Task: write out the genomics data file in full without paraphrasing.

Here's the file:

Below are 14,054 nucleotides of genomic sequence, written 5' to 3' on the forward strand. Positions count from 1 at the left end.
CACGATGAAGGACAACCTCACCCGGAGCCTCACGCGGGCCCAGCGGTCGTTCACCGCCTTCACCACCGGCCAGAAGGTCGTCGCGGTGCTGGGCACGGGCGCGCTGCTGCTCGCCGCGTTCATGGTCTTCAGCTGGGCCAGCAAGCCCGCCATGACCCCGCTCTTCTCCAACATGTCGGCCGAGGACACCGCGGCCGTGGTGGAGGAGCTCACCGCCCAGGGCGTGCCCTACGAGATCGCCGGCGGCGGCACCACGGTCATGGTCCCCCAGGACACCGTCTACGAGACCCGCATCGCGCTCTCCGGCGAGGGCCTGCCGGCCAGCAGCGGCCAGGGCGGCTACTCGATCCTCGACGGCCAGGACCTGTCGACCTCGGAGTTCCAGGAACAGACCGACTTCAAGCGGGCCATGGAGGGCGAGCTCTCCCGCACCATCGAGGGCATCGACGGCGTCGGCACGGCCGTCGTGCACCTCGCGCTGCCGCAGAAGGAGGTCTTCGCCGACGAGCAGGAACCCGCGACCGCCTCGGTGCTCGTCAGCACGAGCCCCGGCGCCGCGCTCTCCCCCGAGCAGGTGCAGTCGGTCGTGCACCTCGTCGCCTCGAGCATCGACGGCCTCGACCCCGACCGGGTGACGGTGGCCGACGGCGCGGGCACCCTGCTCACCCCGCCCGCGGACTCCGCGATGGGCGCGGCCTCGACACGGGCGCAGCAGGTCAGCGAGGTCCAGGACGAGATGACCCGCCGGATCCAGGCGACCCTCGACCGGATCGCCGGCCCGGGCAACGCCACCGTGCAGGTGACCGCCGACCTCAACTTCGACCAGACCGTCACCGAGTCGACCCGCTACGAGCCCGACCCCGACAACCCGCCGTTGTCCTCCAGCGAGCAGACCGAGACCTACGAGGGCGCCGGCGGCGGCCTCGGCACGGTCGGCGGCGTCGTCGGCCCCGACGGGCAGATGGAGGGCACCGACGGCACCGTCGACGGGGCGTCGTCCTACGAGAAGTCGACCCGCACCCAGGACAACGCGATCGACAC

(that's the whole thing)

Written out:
Below are 14,054 nucleotides of genomic sequence, written 5' to 3' on the forward strand. Positions count from 1 at the left end.
CACGATGAAGGACAACCTCACCCGGAGCCTCACGCGGGCCCAGCGGTCGTTCACCGCCTTCACCACCGGCCAGAAGGTCGTCGCGGTGCTGGGCACGGGCGCGCTGCTGCTCGCCGCGTTCATGGTCTTCAGCTGGGCCAGCAAGCCCGCCATGACCCCGCTCTTCTCCAACATGTCGGCCGAGGACACCGCGGCCGTGGTGGAGGAGCTCACCGCCCAGGGCGTGCCCTACGAGATCGCCGGCGGCGGCACCACGGTCATGGTCCCCCAGGACACCGTCTACGAGACCCGCATCGCGCTCTCCGGCGAGGGCCTGCCGGCCAGCAGCGGCCAGGGCGGCTACTCGATCCTCGACGGCCAGGACCTGTCGACCTCGGAGTTCCAGGAACAGACCGACTTCAAGCGGGCCATGGAGGGCGAGCTCTCCCGCACCATCGAGGGCATCGACGGCGTCGGCACGGCCGTCGTGCACCTCGCGCTGCCGCAGAAGGAGGTCTTCGCCGACGAGCAGGAACCCGCGACCGCCTCGGTGCTCGTCAGCACGAGCCCCGGCGCCGCGCTCTCCCCCGAGCAGGTGCAGTCGGTCGTGCACCTCGTCGCCTCGAGCATCGACGGCCTCGACCCCGACCGGGTGACGGTGGCCGACGGCGCGGGCACCCTGCTCACCCCGCCCGCGGACTCCGCGATGGGCGCGGCCTCGACACGGGCGCAGCAGGTCAGCGAGGTCCAGGACGAGATGACCCGCCGGATCCAGGCGACCCTCGACCGGATCGCCGGCCCGGGCAACGCCACCGTGCAGGTGACCGCCGACCTCAACTTCGACCAGACCGTCACCGAGTCGACCCGCTACGAGCCCGACCCCGACAACCCGCCGTTGTCCTCCAGCGAGCAGACCGAGACCTACGAGGGCGCCGGCGGCGGCCTCGGCACGGTCGGCGGCGTCGTCGGCCCCGACGGGCAGATGGAGGGCACCGACGGCACCGTCGACGGGGCGTCGTCCTACGAGAAGTCGACCCGCACCCAGGACAACGCGATCGACAC